Carlos Arredondo Visits Jeff Bauman After Saving His Life In Boston Marathon Bombing
Carlos Arredondo, who became an icon of the Boston Marathon bombing tragedy after a photographer captured a photo of him helping injured victims, paid a visit to Jeff Bauman, Jr., who is in the hospital recovering from his injuries.
The pair first met shortly after the explosion at the Boston Marathon finish line. The International Business Times reports that 52-year-old Arredondo was near the Boylston Street finish line when the bombs exploded, and that Arredondo, easily recognized by the cowboy hat he was wearing, ran over to the site of the explosion to help those who were injured.
Like Us on Facebook
A photographer captured the moment when Arredondo helped rush a critically injured Bauman away from the scene. The photo shows Arredondo running next to Bauman, who is in a wheelchair with both his legs missing from the knee down. Arredondo is seemingly pinching off an exposed artery in Bauman's leg as the victim is being rushed off to the hospital.
The photo has become one of the most iconic images to come out of the horrendous disaster that shook Boston on April 15.
The Concord Monitor reports that 27-year-old Bauman was standing at the finish line of the Boston Marathon, waiting to cheer on his girlfriend as she finished the race, when the bombs exploded. The shrapnel ripped through Bauman's legs, severing both of them at the knee.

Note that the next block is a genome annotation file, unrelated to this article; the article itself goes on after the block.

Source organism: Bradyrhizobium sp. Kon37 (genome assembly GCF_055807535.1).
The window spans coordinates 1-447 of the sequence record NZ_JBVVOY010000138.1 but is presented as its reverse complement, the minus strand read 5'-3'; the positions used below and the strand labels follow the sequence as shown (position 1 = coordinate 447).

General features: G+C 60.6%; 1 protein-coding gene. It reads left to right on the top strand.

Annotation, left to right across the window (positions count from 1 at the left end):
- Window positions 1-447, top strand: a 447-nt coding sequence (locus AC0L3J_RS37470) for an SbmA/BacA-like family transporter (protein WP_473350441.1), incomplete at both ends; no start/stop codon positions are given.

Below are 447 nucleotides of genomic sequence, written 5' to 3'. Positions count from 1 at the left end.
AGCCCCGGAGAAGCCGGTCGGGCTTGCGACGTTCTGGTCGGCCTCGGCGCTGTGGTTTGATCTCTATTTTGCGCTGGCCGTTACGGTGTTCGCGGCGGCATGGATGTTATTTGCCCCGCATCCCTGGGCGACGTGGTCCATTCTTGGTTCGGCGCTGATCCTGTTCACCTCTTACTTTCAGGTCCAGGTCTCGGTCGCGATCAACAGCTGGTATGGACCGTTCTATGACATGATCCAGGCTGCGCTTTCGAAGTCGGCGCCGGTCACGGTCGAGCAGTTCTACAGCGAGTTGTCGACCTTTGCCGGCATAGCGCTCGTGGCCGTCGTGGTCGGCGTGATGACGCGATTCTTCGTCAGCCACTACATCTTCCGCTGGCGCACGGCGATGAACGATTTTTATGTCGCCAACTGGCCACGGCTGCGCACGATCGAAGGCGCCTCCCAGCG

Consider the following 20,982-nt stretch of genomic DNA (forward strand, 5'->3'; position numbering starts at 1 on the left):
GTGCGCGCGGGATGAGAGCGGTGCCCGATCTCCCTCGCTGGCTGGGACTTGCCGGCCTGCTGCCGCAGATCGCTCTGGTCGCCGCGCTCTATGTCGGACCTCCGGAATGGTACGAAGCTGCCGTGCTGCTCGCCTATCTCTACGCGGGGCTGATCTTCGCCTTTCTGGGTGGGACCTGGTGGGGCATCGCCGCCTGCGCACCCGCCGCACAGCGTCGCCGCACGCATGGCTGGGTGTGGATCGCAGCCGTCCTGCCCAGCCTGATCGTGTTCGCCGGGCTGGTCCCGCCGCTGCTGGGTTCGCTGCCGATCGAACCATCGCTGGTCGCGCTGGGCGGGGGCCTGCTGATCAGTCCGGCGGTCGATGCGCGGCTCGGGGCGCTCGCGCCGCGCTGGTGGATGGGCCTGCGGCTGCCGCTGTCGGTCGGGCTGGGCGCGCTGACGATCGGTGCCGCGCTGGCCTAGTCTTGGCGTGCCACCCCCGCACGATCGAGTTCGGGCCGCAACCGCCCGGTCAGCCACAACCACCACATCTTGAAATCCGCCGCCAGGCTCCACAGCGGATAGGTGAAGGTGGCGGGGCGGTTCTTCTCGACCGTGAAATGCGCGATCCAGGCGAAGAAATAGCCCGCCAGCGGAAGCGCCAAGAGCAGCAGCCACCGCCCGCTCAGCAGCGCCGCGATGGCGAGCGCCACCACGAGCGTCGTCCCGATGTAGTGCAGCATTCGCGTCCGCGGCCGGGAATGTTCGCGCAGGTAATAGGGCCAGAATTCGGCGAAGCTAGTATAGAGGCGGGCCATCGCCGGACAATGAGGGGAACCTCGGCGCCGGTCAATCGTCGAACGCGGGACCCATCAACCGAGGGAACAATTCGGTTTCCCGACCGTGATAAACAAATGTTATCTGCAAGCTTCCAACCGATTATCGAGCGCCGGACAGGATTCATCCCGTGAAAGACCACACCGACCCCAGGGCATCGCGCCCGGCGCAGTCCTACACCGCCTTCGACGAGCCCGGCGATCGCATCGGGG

Bauman was taken to the Boston Medical Center, where both his legs were amputated.
The 27-year-old is also being heralded as a hero after he helped investigators ID the Boston bombers. According to the New York Post, the moment Bauman woke up from surgery in the hospital, he asked for a paper and pen and wrote that he saw the guy who dropped the bag at his feet.
Since Bauman has been in the hospital, he's received a number of visits from celebrities, sports stars and Marines who are also amputees. Even Bradley Cooper paid him a visit. But the most talked about visit is the one he received from the man who helped save his life.
"I was so happy to see him with his big open-wide eyes and very grateful to be able to hug him and let him know how proud I am of him," Arredondo told the Concord Monitor.
The paper reports that Arredondo brought Bauman a hat and a card signed by military families who have lost someone in war. The two also discussed the moment they met at the Boston marathon finish line.
Read more from iScience Times:
© 2012 iScience Times All rights reserved. Do not reproduce without permission.